Lana and Lilly Wachowski, the directing sisters responsible for The Matrix, are simultaneously two of Hollywood’s most bankable and most off-beat creators. Every now and then they’ll release a smash-hit of an action movie that kicks megatons of ass, yet they have released some weird and poorly received stuff too. Fairly or not, nobody is clamoring for another movie like Cloud Atlas, and cheaply produced B-tier action movies shot in Bulgaria are not taking their costuming cues from Speed Racer.
For as hit-or-miss as their work can be, they’re unquestionably beloved directors. And, as trans women who have transitioned during the years when they’ve been producing their most high-profile work, they’ve been at the highly visible center of the conversation around LGBT rights. So it’s not surprising that the two have put up for auction some interesting curios from their time in Hollywood in order to support issues close to their hearts.
Since the auction is running until May 12, since it benefits a good cause (helping trans youth, who need all the help we can all give them right now) and since some of this stuff is really cool, I have taken the liberty of applying my completely scientific and objective ranking criteria to help you, the savvy bidder, determine which lots are most worth your money. Dubbed “Enter the Matrix: The Wachowski Collection,” the auction at Potter & Potter is well worth checking out, especially since it allows absentee bidding.
As I’ve done in the past for another juicy Hollywood star’s auction, I’ve ranked the most noteworthy items here in rough accordance what kind of value you’re getting for your bid, how much of a connection each lot has with the iconic film to which it’s related, and how much silly fun you can get up to by wearing or waving around the item in question.
Current bid: $1,500
One of the things that makes the Wachowskis’ catalog so interesting is how informed it is by media other than film: The siblings also are big into videogames. Many folks might not know that they also have a history in comics. Their production company, Burlyman, never really got off the ground, unfortunately. The artist of this particular piece, Steve Skroce, created storyboards for The Matrix, V for Vendetta, Speed Racer, Cloud Atlas and Jupiter Ascending. It’s no wonder so much of their film catalog has a comic-booky feel to it.
Current bid: $1,600
It’s true that there are a number of iconic props and pieces of memorabilia up for auction in this collection and that these implements are not among them. It’s also true that, as they are bidding at $1,600 as I write this, there are certainly cheaper ways to outfit yourself for those nights when you have a hankering for the taro root pudding popular in Polynesia and Hawaii. But it’s also true that there is no other kitchen implement that could better help you imagine the feeling of having your poi pounded by Keanu Reeves. And if the actor is as dedicated to pounding poi as he is to all the other things he’s only gotten better at over his career, we can assume he’s become very skilled over the years, indeed.
Current bid: $200
The Wachowskis did not actually work on the 2009 film Ninja Assassin, but who cares? This is a ninja costume from a movie about ninjas. And, as it is bidding at just a couple hundred bucks right now, I will not judge anybody for putting in a bid, nor for whatever they may get up to while dressed in this should they win it.
Current Bids: Starting at $275
The Wachowskis are directors who reliably crank out bonkers movies. But they’re also dyed-in-the-wool (green dye for St. Patrick’s Day, presumably) Chicagoans, and this is my bias showing. The Windy City figures into many of the Wachowski’s projects: Sharp-eared Bulls fans will recognize the cross-streets from The Matrix as being some major intersections in the Loop, Sense8 featured the Second City as a major location and the city also served as the backdrop for a big gravity-defying dogfight (with a literal dog-man) in Jupiter Ascending. For a few hundred dollars, you can bid on some extremely Chicagoan items once owned by these proudly Chicagoan filmmakers.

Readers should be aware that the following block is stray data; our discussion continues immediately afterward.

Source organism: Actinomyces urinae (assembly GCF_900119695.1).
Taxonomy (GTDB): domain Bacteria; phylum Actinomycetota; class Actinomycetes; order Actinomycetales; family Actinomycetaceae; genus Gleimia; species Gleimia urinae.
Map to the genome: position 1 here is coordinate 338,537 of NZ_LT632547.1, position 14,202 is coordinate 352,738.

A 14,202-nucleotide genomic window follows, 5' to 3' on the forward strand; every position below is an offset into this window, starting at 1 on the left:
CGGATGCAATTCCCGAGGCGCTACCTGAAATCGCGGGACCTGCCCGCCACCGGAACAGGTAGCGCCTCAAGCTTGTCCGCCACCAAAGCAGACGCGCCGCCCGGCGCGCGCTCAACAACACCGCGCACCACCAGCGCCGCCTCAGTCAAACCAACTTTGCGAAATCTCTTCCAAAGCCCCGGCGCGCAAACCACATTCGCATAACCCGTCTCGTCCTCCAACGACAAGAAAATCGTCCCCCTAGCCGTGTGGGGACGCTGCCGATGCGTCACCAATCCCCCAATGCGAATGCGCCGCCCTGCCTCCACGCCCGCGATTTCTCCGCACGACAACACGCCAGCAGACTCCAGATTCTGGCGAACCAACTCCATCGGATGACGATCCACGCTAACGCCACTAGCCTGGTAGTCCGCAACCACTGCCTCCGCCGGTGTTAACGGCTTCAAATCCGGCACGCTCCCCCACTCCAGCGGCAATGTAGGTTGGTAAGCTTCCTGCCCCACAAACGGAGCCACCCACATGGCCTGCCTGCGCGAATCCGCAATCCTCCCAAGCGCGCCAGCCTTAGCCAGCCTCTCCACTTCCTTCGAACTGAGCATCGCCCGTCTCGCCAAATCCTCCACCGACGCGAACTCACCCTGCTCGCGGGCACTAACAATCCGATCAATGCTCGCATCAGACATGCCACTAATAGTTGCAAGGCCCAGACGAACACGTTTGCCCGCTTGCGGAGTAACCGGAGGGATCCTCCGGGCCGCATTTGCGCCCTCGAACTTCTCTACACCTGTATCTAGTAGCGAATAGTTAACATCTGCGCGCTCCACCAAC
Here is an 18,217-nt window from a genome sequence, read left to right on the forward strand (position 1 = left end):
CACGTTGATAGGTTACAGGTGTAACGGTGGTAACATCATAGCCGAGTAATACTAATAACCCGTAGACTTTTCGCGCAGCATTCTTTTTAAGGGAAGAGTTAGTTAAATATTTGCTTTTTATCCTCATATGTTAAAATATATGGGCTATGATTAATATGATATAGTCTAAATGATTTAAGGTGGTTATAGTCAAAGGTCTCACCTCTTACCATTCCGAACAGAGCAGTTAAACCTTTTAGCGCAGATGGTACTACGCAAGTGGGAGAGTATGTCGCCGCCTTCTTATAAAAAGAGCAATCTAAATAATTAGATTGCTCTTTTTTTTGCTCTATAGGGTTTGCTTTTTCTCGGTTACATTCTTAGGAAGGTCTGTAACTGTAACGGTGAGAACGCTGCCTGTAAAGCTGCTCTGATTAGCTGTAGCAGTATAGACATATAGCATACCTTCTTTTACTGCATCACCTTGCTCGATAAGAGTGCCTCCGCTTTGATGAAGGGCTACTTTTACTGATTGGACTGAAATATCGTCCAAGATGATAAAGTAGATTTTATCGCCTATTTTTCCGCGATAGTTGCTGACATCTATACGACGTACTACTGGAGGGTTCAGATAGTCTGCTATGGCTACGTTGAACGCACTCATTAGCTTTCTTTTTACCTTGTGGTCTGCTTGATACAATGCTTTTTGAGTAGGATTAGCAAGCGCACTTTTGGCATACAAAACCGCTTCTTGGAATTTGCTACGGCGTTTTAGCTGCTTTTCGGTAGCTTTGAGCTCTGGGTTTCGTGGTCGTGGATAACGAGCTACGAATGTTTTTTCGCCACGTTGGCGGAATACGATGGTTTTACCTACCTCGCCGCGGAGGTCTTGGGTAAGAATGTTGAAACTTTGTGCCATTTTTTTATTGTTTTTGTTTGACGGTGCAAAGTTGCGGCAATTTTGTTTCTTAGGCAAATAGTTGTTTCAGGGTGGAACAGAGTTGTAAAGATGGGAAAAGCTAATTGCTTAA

Current bids: $325-$24,000
The Wachowskis love shooting movies in which things get shot, repeatedly and gleefully. Jupiter Ascending had some pretty handsome prop weapons, several of which are relatively affordable as of this writing. But the real jewel of the collection, of course, is the lightning rifle from the Matrix, the weapon which blasts the hell out of Joe Pantoliano’s traitorous Cypher. It’s not functional and your house guests may not recognize it on sight, but at a current bid of $24,000, it’s a pretty cheap way to feel like a cyberpunk action hero.
Current bid: $400
Apart from Agent Smith, Mr. Whispers is probably the most interesting and menacing villain the Wachowskis have ever dreamed up, and, at a current bid of just under your Toyota Sienna’s monthly payment, you can whip up a nice, obscure Halloween costume modeled after him that will freak out several of your friends.
Current bids: $1,300-$2,200
People didn’t like The Matrix’s sequels as much, but I doubt anybody would claim the visual design was lackluster or the worldbuilding unimaginative: Look at how pumped everybody was for The Matrix Resurrections. And the gnarly machines—both the killer robots and the tech the last surviving humans use to fight them—are one of the most distinct things about those movies. Any one of these intricately designed scale model maquettes might be a bit on the pricey side, but they will spark immediate recognition from anybody you have over.
Current bids: $425, $1,800 and $1,500, respectively
Look, I liked Jupiter Ascending, okay? Was it stupid? Absolutely. Was it too long? Surely. Did they give Mila Kunis enough to do? Reader, they did not. But it had a few great ideas and there was craft behind it, all right?? And if you are going to have one of your characters be a dog-man bounty hunter, who is a better casting choice than Channing Tatum? I did not hate this movie and I really don’t hate the idea of putting on Caine’s latex ears and fake gravity boots and running around my backyard making pew pew sci-fi noises with his gun.